Australia moves closer to a DFI

Aerial view of Lae, Morobe, Papua New Guinea
Aerial view of Lae, Morobe, Papua New Guinea (Tim Scott/Flickr)

Going back almost a decade now, several prominent national and international development thinkers have urged Australia to set up a Development Finance Institution (DFI) to support the private sector in our region. The first to do so was former World Bank Vice President for Asia and the Pacific Jim Adams, back in 2013. Former Parliamentary Secretary for International Development Bob McMullan endorsed the idea the following year. Clay O’Brien, a veteran development finance specialist, revived the proposal in 2018.

Rather than heeding any of this advice, the government decided instead in late 2018 to give Australia’s export credit agency, Export Finance Australia or EFA, additional lending powers to support overseas infrastructure projects. At the time, Matthew Dornan and I criticised that idea, reminding the government of the virtues of establishing a DFI.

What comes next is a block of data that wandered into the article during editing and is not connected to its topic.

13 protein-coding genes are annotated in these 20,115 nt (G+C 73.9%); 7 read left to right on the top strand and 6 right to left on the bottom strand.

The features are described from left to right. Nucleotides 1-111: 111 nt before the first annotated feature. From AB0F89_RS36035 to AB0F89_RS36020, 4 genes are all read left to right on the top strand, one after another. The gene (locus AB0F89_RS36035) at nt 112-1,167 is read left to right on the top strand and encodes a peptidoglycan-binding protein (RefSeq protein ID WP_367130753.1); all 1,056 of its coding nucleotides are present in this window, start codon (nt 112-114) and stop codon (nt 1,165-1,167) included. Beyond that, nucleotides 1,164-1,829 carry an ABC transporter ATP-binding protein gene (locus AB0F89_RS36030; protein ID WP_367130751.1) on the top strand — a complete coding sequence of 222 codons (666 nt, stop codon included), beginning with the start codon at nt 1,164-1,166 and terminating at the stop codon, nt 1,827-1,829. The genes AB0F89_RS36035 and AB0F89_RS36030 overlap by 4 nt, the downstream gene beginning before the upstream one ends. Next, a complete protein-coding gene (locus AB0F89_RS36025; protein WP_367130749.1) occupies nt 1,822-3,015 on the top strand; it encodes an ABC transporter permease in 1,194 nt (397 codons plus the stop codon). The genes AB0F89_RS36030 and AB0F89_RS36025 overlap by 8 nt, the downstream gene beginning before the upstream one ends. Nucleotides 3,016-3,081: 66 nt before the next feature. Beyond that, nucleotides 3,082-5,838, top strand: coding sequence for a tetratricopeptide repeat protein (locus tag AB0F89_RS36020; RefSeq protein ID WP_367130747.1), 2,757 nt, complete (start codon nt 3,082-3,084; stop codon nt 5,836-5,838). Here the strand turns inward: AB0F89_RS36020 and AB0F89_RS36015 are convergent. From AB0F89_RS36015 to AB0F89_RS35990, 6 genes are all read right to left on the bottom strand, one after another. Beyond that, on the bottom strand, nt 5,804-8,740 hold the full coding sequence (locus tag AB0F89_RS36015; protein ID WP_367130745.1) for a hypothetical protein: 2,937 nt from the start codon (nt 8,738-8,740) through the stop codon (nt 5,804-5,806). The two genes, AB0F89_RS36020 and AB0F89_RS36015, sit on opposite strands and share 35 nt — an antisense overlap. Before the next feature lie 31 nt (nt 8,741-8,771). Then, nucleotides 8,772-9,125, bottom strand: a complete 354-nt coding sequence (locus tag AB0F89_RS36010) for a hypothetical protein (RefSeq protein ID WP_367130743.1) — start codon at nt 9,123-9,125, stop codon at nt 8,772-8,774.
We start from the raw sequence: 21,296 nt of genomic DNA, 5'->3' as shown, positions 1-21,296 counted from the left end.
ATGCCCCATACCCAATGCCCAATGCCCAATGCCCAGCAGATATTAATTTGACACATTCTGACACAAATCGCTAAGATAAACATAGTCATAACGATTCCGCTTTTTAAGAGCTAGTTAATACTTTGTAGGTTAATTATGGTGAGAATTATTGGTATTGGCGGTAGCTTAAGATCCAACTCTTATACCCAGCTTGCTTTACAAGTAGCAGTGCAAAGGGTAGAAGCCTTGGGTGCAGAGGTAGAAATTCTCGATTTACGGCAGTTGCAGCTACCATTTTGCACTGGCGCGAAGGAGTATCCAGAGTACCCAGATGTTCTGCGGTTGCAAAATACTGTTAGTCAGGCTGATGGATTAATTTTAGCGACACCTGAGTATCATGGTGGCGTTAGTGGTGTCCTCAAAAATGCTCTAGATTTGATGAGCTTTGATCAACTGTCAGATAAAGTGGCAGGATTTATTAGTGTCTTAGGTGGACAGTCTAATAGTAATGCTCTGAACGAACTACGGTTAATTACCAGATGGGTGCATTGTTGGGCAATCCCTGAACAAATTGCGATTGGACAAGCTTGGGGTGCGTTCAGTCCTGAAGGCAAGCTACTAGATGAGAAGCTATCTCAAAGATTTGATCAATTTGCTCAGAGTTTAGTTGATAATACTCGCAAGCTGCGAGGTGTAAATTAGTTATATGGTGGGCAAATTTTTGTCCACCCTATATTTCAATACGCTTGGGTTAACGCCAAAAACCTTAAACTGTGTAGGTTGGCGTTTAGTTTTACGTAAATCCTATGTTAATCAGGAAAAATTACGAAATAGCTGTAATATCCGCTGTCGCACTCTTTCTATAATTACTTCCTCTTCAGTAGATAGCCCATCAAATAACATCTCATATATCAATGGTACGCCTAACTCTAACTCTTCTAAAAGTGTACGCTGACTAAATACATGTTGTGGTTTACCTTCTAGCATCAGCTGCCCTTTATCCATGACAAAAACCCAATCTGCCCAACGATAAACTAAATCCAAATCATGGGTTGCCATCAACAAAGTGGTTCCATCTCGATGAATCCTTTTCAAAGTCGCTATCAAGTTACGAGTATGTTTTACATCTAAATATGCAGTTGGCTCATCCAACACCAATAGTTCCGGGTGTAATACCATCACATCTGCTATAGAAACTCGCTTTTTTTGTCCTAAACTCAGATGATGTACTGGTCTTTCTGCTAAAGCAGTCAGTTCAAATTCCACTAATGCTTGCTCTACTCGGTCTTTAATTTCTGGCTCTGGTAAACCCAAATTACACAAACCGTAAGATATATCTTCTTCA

According to its latest announcement, from just last week, the government still doesn’t intend to set up a DFI, but will give EFA DFI-like functions. It now plans to authorise EFA to take an equity stake in overseas projects (rather than just lend to them). These projects could be in infrastructure, or other “sectors of economic significance”, as Trade Minister Dan Tehan put it in his press release.

It is not hard to work out the rationale for this announcement. Infrastructure projects are risky, and need equity before they can seek debt. And, as the announcement makes clear, it is not just about infrastructure. When a Chinese company offered recently to build a fish processing plant in Daru, there was little the Australian government could put forward by way of a counter-offer. Now it might be able to work with an Australian company to put an alternative proposal on the table. Australian business is withdrawing from rather than stepping up in the Pacific. The provision of equity support is one way to address that worrying trend.